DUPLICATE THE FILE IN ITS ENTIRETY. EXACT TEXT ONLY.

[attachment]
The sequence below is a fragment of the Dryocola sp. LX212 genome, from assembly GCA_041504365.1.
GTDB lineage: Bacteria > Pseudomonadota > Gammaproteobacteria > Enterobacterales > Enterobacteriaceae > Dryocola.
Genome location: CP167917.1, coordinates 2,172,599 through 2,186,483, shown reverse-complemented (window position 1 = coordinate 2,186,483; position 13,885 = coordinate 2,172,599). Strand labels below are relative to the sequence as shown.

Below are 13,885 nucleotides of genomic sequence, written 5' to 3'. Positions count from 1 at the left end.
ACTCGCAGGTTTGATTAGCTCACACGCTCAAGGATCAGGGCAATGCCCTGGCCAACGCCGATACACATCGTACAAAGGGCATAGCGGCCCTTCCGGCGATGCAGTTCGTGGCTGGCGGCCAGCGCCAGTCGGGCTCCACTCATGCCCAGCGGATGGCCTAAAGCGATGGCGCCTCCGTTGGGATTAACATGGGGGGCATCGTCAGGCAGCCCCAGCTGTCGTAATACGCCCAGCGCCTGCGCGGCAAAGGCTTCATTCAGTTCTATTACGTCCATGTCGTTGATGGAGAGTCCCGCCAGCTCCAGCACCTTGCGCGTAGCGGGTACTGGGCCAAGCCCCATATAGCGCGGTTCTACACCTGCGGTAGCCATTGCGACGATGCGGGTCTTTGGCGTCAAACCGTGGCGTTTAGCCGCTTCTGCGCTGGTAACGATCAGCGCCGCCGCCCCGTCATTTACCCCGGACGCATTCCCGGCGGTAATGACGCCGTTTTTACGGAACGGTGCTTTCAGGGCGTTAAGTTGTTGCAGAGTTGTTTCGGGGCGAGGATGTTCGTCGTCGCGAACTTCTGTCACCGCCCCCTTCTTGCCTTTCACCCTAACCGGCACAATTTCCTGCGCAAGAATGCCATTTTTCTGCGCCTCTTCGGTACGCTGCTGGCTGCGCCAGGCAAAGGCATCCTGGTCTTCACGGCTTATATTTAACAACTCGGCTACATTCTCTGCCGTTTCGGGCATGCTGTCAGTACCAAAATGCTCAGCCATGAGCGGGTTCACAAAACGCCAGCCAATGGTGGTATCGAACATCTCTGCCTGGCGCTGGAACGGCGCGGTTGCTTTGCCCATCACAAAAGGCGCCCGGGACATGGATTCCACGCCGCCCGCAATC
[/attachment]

The sequence below is a fragment of the Dryocola sp. LX212 genome, from assembly GCA_041504365.1.
GTDB lineage: Bacteria > Pseudomonadota > Gammaproteobacteria > Enterobacterales > Enterobacteriaceae > Dryocola.
Genome location: CP167917.1, coordinates 2,172,599 through 2,186,483, shown reverse-complemented (window position 1 = coordinate 2,186,483; position 13,885 = coordinate 2,172,599). Strand labels below are relative to the sequence as shown.

Below are 13,885 nucleotides of genomic sequence, written 5' to 3'. Positions count from 1 at the left end.
ACTCGCAGGTTTGATTAGCTCACACGCTCAAGGATCAGGGCAATGCCCTGGCCAACGCCGATACACATCGTACAAAGGGCATAGCGGCCCTTCCGGCGATGCAGTTCGTGGCTGGCGGCCAGCGCCAGTCGGGCTCCACTCATGCCCAGCGGATGGCCTAAAGCGATGGCGCCTCCGTTGGGATTAACATGGGGGGCATCGTCAGGCAGCCCCAGCTGTCGTAATACGCCCAGCGCCTGCGCGGCAAAGGCTTCATTCAGTTCTATTACGTCCATGTCGTTGATGGAGAGTCCCGCCAGCTCCAGCACCTTGCGCGTAGCGGGTACTGGGCCAAGCCCCATATAGCGCGGTTCTACACCTGCGGTAGCCATTGCGACGATGCGGGTCTTTGGCGTCAAACCGTGGCGTTTAGCCGCTTCTGCGCTGGTAACGATCAGCGCCGCCGCCCCGTCATTTACCCCGGACGCATTCCCGGCGGTAATGACGCCGTTTTTACGGAACGGTGCTTTCAGGGCGTTAAGTTGTTGCAGAGTTGTTTCGGGGCGAGGATGTTCGTCGTCGCGAACTTCTGTCACCGCCCCCTTCTTGCCTTTCACCCTAACCGGCACAATTTCCTGCGCAAGAATGCCATTTTTCTGCGCCTCTTCGGTACGCTGCTGGCTGCGCCAGGCAAAGGCATCCTGGTCTTCACGGCTTATATTTAACAACTCGGCTACATTCTCTGCCGTTTCGGGCATGCTGTCAGTACCAAAATGCTCAGCCATGAGCGGGTTCACAAAACGCCAGCCAATGGTGGTATCGAACATCTCTGCCTGGCGCTGGAACGGCGCGGTTGCTTTGCCCATCACAAAAGGCGCCCGGGACATGGATTCCACGCCGCCCGCAATC